As soon as the call comes in from the forward observer, the countdown begins.
Three minutes is all the Marines from Mortars Platoon, Weapons Company, 3rd Battalion, 24th Marine Regiment, have. Three minutes to plot the direction, distance and elevation of a round, apply this information to their mortar tubes, launch the round and destroy the target. It’s three minutes of chaotic action, but for the Marines involved the payoff is worth it.
Mortars Platoon, a Marine Reserve unit based out of Johnson City, Tenn., spent the day honing their craft at one of the firing ranges at the Shirokyi Lan Training Area, an area used by Ukrainian Armed Forces for training, June 8 during exercise Sea Breeze 2011.
The Marines began the firing day by splitting into two groups, fire direction controllers and gun teams. An FDC’s job is to receive a fire request from a forward observer, and then using maps of their area of operations which are divided into grids, relay direction, deflection, distance and elevation data that will be needed to drop a mortar onto the target.
The gun teams then apply this information to their mortar tubes and send the mortar downrange, a process which is supposed to be completed in three minutes or less.
The Marines took up their positions and waited for the range to go “hot.” Marines spent minutes waiting for a call and just when they started to get comfortable, the radio would suddenly come to life. “Fire for effect!” someone yells over the radio and the gun teams snap to life. Marines scramble to hand out rounds and quickly send fire downrange.
The mortar Marines went through this scenario several times through ought the day. Just when they would begin to relax, a mission would suddenly come through the radio. As the Marines fired rounds, occasionally mistakes or delays would happen; rounds would be slightly off target or the tubes would need to be cleaned, causing the Marines to run dangerously close to their three- minute deadline.
Each gun team would race to fire first and would do their best to call out other teams who were running slowly. Shouts of “brush your tube” or “hurry up” filled the air as the teams rushed to complete their mission, mingling in with commands over the radio from the FDC’s, such as “Watch your pod” or “Make sure your gunner is bracing,” commands which other teams had no problem repeating out loud in an effort to call out other teams.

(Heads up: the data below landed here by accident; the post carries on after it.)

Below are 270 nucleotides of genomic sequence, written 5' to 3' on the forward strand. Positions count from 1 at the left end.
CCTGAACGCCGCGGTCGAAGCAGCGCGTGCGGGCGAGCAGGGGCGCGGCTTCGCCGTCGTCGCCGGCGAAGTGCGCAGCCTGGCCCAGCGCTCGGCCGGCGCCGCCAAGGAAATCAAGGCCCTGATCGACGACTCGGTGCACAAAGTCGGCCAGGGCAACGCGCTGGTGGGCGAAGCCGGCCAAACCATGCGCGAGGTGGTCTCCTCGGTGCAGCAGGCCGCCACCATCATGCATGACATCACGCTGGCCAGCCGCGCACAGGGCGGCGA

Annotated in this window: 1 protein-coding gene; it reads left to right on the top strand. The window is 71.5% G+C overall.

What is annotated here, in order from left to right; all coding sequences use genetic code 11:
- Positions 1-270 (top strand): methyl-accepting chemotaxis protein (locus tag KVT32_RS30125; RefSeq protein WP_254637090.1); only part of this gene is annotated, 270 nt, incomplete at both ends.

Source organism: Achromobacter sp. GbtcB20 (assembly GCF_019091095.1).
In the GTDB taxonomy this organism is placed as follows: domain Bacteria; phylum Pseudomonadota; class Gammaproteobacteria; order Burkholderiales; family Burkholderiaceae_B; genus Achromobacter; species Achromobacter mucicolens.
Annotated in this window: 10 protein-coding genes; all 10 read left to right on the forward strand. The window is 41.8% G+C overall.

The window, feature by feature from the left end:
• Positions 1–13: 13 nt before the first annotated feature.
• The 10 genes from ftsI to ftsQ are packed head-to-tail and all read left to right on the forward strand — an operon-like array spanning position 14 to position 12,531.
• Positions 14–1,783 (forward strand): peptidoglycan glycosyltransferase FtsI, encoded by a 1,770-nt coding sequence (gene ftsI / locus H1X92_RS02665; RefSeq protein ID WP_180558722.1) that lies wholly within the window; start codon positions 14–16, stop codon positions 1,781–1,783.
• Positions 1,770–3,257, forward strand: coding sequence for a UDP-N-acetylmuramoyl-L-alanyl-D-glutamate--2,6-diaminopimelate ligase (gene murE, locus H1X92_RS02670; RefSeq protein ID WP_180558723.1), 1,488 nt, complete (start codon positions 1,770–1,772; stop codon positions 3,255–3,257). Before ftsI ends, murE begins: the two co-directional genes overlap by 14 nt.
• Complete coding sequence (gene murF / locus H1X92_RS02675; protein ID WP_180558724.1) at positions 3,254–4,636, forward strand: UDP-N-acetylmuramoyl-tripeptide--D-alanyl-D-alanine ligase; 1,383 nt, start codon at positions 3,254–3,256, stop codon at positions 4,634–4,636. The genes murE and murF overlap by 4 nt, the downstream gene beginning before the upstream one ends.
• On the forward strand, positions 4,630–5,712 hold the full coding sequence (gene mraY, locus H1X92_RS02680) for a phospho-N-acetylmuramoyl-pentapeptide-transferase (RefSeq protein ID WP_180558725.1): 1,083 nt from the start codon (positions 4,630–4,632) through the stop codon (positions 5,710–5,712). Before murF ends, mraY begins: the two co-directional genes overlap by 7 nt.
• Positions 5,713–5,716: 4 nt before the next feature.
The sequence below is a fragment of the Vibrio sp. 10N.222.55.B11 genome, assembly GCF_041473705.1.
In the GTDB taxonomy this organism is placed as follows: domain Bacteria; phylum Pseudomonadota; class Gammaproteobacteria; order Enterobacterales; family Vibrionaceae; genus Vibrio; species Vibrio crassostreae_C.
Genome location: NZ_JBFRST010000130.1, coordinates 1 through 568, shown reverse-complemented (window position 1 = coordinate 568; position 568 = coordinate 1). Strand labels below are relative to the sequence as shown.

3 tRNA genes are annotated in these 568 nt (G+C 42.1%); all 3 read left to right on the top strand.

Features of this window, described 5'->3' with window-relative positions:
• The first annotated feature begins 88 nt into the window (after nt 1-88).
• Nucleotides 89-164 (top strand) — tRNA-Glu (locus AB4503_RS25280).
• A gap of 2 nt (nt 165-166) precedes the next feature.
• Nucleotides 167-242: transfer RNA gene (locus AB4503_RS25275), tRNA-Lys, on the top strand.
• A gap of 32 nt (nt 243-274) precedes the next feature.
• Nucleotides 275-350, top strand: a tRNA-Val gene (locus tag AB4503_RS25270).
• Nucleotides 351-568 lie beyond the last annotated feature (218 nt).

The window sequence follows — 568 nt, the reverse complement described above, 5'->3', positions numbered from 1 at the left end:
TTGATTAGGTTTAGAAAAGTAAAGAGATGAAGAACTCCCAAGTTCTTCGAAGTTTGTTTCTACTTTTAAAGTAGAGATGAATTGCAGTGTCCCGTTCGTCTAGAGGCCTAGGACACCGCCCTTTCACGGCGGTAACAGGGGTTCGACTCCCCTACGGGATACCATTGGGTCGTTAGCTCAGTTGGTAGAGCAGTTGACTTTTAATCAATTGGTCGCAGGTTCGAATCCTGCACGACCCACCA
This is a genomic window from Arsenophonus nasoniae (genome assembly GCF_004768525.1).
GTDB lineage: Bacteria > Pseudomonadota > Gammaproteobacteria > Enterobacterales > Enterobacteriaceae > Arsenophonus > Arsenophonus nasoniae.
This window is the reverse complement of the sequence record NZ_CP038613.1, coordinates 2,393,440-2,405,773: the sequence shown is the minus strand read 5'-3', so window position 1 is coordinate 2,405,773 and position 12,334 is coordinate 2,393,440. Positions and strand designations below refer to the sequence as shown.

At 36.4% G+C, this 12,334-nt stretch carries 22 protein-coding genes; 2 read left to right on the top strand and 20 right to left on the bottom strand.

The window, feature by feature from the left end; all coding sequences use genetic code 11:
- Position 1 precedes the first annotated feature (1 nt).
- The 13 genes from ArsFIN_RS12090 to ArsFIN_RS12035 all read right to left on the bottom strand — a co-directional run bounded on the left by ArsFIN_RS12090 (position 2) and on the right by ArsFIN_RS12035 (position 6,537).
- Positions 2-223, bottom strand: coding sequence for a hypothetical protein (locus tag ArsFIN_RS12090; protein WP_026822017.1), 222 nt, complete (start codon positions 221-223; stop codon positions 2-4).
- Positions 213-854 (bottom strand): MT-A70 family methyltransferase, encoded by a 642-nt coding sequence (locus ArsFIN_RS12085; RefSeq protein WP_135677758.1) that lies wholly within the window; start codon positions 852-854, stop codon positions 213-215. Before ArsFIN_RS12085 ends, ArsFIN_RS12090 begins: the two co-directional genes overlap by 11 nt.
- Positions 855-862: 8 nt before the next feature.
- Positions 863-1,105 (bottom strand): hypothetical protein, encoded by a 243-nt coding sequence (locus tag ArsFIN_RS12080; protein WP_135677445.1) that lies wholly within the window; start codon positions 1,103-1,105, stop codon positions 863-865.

Despite the brief moments of excitement and stress every time a fire request comes in, the Marines find the effort worth the reward.
“I like hearing the orders (radio commands)…it’s like the build up and the explosion at the end is the quick release, it’s a rush,” said Lance Cpl. Eric Winkler, a Kansas City, Mo., native and former infantryman who has been training with the platoon since February to become a mortarman. “It’s really cool, when you hear that metal on metal sound…when the round hits a tank, it feels good.”
Mortar men are often the least understood section of an infantry company or battalion, namely due to the fact that they work in a different location and carry different weapons than their rifleman counterparts. However they often steal the show when it comes to large-scale training events.
“People are often unfamiliar with us because we use a lot of math,” said Gunnery Sgt. Ben Ramsey, an Aurora, Mo., native and platoon commander for mortars platoon. “They think what we do is mysterious, kind of like magic, but they are always drawn in because we make a good size boom.”
During the course of the day the Marines fired approximately 230 rounds. They will spend the next two days firing mortars during both the day and night as part of exercise Sea Breeze 2011.
Sea Breeze is an annual combined air, land and maritime exercise with the goals of enhancing amphibious operations, improving multinational maritime capabilities and fostering trust and cooperation among participating nations.
This year’s exercise includes participants from the United States, Ukraine, Macedonia, Moldova and Georgia and incorporates amphibious operations, maritime interdiction, improvised explosive device and convoy operations and other platoon level training. Marine Forces Europe, based out of Stuttgart, Germany, is the lead U.S. Marine Corps service component for the exercise.